Spring Traditions and Celebrations From Around the World

For those of us in the United States, we mark the long-anticipated arrival of spring with our customary—if somewhat unorthodox—rituals: March Madness, St. Patrick’s Day, Opening Day of baseball season and Spring Break, to name a few. Other parts of the world have their own annual spring traditions to celebrate the end of winter. We thought we’d share some of them with you.

Stonehenge image
Stonehenge at Dawn

Spring Equinox at Teotihuacán and Stonehenge
To welcome the first day of spring, thousands of people annually visit one of the ancient pyramids in Teotihuacán, Mexico or the Stonehenge monument in Wiltshire, England. In Mexico crowds climb to the top of the Pyramid of the Sun to absorb the sun’s energy. At Stonehenge they arrive before dawn to witness the first rays of sunlight, officially signaling the start of spring.
Songkran Water Festival
In Thailand, the Songkran Water Festival ushers in their New Year, shortly after the Spring Equinox. Songkran, a Sanskrit word for “astrological passage,” meaning transformation or change, is celebrated in part by splashing water on one another.
Residents of the Bosnian city of Zenica celebrate spring with Cimburijada—the Festival of Scrambled Eggs. Early-risers gather near the Bosna River to feast on huge bowls of eggs with family, friends and visitors.
Hindus in northern India welcome spring in a uniquely colorful way: they throw powdered colors on each other. The Holi festival—also known as the festival of colors—celebrates the vibrant signs of new life along with events from Hindu mythology.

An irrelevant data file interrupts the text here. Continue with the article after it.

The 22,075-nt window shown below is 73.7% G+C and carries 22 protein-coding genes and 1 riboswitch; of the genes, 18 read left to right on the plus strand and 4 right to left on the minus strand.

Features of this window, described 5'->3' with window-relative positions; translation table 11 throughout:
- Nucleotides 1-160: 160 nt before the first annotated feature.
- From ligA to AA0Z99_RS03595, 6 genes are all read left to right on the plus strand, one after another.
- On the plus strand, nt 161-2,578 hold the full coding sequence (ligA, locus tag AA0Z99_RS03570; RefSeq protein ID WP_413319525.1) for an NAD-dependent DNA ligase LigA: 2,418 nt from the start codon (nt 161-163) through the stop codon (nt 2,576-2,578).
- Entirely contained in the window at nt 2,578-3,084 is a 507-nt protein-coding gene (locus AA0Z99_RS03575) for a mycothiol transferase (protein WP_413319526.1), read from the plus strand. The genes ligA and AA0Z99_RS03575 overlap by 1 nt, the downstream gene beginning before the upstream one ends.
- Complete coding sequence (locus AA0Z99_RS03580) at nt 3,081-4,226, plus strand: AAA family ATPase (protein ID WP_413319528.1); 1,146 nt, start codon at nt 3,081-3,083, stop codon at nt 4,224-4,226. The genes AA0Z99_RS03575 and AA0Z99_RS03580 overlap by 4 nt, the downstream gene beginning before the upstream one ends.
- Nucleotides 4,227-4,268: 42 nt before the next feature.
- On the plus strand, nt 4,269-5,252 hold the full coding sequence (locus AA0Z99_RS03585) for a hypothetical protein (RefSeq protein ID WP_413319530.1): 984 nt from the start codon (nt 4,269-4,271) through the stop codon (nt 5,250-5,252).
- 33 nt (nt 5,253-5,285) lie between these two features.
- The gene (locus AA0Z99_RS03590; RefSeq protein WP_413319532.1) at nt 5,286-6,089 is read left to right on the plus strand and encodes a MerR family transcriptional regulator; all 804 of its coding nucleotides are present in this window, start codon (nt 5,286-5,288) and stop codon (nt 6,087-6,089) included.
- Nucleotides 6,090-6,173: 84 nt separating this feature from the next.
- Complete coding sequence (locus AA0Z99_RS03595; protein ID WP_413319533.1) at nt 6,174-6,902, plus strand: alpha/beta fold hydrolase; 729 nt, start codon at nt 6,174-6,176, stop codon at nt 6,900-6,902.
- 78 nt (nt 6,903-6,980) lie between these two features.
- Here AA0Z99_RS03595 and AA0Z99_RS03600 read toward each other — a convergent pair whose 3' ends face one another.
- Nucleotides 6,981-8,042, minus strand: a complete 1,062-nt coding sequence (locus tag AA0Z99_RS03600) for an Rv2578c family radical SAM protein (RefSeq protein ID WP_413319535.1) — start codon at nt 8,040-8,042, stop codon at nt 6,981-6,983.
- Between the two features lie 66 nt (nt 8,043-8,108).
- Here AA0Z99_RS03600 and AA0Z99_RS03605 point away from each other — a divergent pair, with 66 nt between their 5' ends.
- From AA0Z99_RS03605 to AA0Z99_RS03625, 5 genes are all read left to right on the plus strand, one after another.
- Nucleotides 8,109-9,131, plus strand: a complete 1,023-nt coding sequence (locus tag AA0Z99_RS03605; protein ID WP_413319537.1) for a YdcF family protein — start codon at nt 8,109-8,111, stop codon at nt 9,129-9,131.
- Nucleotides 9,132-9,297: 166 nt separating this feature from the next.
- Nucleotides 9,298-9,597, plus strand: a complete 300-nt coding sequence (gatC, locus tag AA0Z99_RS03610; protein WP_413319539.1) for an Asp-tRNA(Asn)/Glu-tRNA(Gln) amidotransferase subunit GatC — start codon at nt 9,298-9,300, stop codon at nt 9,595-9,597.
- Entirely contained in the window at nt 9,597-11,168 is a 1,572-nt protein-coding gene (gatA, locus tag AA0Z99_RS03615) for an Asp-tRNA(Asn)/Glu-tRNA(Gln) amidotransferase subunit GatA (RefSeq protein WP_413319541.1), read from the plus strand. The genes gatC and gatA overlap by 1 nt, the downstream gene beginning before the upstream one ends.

For many cultures in parts of Asia and the Middle East, the first day of spring also marks the start of the New Year, called Nowruz, or “New Day” from ancient Persia. Events of the day include spring cleaning, purchasing new clothes to go with the New Year, visiting friends and family, picnics and gift-giving.
Semana Santa
Spain and Mexico are among the largely Catholic countries that celebrate Semana Santa, or Holy Week. For several days, people participate in colorful processions, parades, Masses, fireworks and elaborate ceremonies, many dating back to the Middle Ages.

Walpurgisnacht, the German term for Walpurgis Night, is observed in different variations across Europe in the Netherlands, Germany, the Czech Republic, Sweden, Lithuania, Latvia, Finland and Estonia. The name relates to Saint Walpurga, an eighth-century English missionary. Some residents still carry on the annual customs of dancing around huge bonfires or playing pranks on friends and neighbors.

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